This study was supported by a predoctoral fellowship from the National Institute of Child Health and Human Development (F31 HD 043899 03) awarded to the first author and was conducted in partial fulfillment of the first author's Ph.D. requirements. The authors thank Charles M. Judd and Eleanor Hubbard for their invaluable suggestions on an earlier draft of the manuscript. The authors also thank Keira O'Dell and Sean Myers for their assistance in data collection and measurement. Amanda L. Mahaffey is now at the Centre for Psychological Research and Social Intervention (CIS), ISCTE–Lisbon University Institute.
In Search of the Defensive Function of Sexual Prejudice: Exploring Antigay Bias Through Shorter and Longer Lead Startle Eye Blink
Article first published online: 17 JAN 2011
© 2011 Wiley Periodicals, Inc.
Journal of Applied Social Psychology
Volume 41, Issue 1, pages 27–44, January 2011
How to Cite
Mahaffey, A. L., Bryan, A. D., Ito, T. A. and Hutchison, K. E. (2011), In Search of the Defensive Function of Sexual Prejudice: Exploring Antigay Bias Through Shorter and Longer Lead Startle Eye Blink. Journal of Applied Social Psychology, 41: 27–44. doi: 10.1111/j.1559-1816.2010.00700.x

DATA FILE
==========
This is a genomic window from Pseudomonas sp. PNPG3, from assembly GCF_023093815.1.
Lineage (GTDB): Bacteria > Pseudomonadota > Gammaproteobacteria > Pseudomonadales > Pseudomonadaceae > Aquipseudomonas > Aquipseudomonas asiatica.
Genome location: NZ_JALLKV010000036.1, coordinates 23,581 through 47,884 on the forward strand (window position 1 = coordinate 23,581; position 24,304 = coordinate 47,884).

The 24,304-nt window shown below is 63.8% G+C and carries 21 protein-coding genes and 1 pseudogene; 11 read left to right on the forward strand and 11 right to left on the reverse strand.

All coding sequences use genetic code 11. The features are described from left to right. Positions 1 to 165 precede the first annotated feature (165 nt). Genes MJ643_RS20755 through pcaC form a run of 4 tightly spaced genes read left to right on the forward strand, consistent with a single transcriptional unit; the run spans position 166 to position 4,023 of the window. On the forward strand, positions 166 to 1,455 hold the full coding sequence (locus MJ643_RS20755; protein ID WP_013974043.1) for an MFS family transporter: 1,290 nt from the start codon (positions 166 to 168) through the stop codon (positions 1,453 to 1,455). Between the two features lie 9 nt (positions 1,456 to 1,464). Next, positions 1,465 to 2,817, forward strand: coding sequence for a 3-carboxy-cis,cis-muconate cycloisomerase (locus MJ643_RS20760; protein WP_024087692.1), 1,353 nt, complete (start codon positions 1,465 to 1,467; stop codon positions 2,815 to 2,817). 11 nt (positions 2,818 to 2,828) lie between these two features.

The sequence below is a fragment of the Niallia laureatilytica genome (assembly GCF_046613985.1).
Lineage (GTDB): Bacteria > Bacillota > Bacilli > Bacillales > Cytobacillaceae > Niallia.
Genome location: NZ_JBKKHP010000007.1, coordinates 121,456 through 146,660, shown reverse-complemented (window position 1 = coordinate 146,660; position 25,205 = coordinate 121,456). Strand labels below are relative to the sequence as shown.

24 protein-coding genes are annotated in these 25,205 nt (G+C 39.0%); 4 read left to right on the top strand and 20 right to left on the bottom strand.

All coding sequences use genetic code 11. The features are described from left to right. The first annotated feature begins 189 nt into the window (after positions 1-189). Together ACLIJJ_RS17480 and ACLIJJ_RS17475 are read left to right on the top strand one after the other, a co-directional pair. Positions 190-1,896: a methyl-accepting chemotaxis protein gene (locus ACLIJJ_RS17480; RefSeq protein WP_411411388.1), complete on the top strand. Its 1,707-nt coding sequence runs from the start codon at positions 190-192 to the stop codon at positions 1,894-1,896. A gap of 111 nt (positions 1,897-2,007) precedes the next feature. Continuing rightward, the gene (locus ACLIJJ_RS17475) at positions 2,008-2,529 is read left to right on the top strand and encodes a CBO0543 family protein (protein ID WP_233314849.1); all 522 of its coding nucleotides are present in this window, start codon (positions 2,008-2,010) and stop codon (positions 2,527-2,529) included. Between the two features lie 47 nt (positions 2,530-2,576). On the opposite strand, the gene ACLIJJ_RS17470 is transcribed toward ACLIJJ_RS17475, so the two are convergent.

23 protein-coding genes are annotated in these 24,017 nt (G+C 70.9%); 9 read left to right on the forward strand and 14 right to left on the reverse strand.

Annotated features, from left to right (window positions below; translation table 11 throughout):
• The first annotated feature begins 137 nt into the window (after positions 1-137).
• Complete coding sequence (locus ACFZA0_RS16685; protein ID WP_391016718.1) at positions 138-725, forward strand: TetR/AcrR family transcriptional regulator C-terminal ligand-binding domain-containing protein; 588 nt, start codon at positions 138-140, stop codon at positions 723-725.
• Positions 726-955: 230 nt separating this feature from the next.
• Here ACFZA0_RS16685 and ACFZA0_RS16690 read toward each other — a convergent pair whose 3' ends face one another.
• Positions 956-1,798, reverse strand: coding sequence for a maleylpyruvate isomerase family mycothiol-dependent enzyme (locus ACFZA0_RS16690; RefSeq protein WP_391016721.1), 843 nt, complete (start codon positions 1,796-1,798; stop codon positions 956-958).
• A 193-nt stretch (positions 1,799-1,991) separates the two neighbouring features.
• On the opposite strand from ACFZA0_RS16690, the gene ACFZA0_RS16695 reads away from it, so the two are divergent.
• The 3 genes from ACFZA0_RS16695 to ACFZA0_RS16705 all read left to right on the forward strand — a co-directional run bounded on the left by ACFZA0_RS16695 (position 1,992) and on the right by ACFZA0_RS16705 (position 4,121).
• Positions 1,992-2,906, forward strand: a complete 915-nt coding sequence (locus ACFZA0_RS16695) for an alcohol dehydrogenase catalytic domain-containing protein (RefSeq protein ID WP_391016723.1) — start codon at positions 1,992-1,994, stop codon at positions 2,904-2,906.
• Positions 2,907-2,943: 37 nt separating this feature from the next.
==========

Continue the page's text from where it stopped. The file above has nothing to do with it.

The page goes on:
- Issue published online: 17 JAN 2011
- Article first published online: 17 JAN 2011
To explore the theory that some men experience antigay bias because of a defensive reaction to uncertainties surrounding their own sexuality (cf. Herek, 1987), we conducted a study (n = 132 men) in which we physiologically measured the affective underpinnings of antigay bias while individuals with different levels of self-reported bias viewed sexually explicit material. Those higher in antigay bias exhibited less positive affect than did others, but did not appear to experience a defensive reaction. Given these results, combined with those of our previous studies, we conclude that evidence for the existence of a group of men who exhibit antigay bias because of a hidden or unconscious attraction toward men is difficult to demonstrate using current methodology.